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Pelosi visits Taiwan despite warnings from China

Photo courtesy of Wikimedia Commons


 


U.S. House Speaker Nancy Pelosi makes the highest-level trip by a U.S. official in 25 years to Taiwan on Tuesday.


 


Pelosi and her delegation arrived at Songshan Airport in downtown Taipei, according to Reuters. They were welcomed by Taiwan’s foreign minister, Joseph Wu, and Sandra Oudkirk, a U.S. representative in Taiwan.


 


"Our congressional delegation's visit to Taiwan honors America's unwavering commitment to supporting Taiwan's vibrant democracy," Pelosi said in a statement after landing in Taiwan. "America's solidarity with the 23 million people of Taiwan is more important today than ever, as the world faces a choice between autocracy and democracy."


 


China has made multiple warnings for Pelosi to avoid visiting the self-governing island. On Monday, Beijing threatened that they are willing to take “resolute and forceful measures” and that the Chinese military “won’t sit by idly” if they think the territorial integrity is being threatened, CNN reports.


 


The White House worries that this might trigger a crisis in the Taiwan Strait and worsen relations between the U.S. and China. Ahead of Pelosi’s arrival, China sent two Su-35 fighter jets across Taiwan, according to NPR. The spokeswoman for China’s foreign ministry posted on Twitter that “the US & Taiwan have made provocations together first, whereas China has been compelled to act in self-defense."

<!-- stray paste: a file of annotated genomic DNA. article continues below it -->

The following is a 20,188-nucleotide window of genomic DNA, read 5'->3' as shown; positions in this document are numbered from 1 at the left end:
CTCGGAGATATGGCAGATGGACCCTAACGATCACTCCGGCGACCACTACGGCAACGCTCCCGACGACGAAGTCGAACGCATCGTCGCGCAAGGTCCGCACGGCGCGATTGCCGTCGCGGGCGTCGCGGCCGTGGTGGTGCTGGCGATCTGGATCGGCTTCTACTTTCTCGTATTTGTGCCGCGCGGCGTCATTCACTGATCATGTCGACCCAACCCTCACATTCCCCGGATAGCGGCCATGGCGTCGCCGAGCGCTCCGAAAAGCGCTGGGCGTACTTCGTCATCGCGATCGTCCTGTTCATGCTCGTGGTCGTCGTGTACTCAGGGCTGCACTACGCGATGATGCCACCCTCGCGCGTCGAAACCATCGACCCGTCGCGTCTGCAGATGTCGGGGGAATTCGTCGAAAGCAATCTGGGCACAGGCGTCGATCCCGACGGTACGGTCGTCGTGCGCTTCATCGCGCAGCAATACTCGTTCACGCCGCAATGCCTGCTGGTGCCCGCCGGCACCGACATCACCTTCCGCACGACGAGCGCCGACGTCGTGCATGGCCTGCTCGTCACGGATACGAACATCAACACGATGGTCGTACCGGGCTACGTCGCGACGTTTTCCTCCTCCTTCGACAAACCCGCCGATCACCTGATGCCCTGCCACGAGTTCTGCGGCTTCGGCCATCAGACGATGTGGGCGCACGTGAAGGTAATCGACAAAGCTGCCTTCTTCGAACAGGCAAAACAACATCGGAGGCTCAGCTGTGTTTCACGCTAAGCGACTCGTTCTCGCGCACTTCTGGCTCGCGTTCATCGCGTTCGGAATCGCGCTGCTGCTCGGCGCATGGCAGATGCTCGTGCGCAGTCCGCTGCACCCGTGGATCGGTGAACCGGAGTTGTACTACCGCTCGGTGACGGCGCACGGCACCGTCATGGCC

Ryan Haas, a senior fellow at the Brookings Institution, said to NPR that the visit occurs at a “sensitive time” for China.


 


"It coincides with the PLA (People's Liberation Army) Day, the National Day in honor of the establishment of their military, and it is in the run-up to a leadership conclave this month to talk about plans for the future of China," Haas said.


 


Pelosi had plans to visit Taiwan earlier this year in April but was postponed because she tested positive for COVID-19, according to BBC. She commented earlier this month that it was "important for us to show support for Taiwan.”


 


Most of the U.S. House Speaker’s planned meetings are scheduled for Wednesday, Reuters reported. Some of the planned itineraries include meetings with President Tsai Ing-wen and meeting a group of activists that are vocal about China's human rights record.


 


Pelosi’s visit comes less than a week after U.S. President Joe Biden’s conversation with China’s President Xi Jinping. Over the two-hour-long phone call, they spoke about multiple issues including Taiwan, NPR reported. During the call, Biden reminded China that the U.S. policy still remains in place, saying the U.S. “strongly opposes unilateral efforts to change the status quo or undermine peace and stability across the Taiwan Strait.”


 


Ahead of Pelosi’s visit to the island, Taiwan faced cyberattacks in the evening hours of Tuesday, local time. The presidential office said that it suffered a 20-minute barrage, according to Bloomberg. Presidential spokesman Xavier Chang said the attacks were 200 times worse than usual. 


 


Pelosi visited Singapore and Malaysia as of now in her Asia tour, CNN reports. Other countries in the itinerary include South Korea and Japan. Her visit to Taiwan was not announced beforehand.


 


Edited by: Whitney edna Ibe


 


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Tags: #china #taiwan #whitehouse #taiwanstrait #nancypelosi #pla #unitedstateshousespeaker



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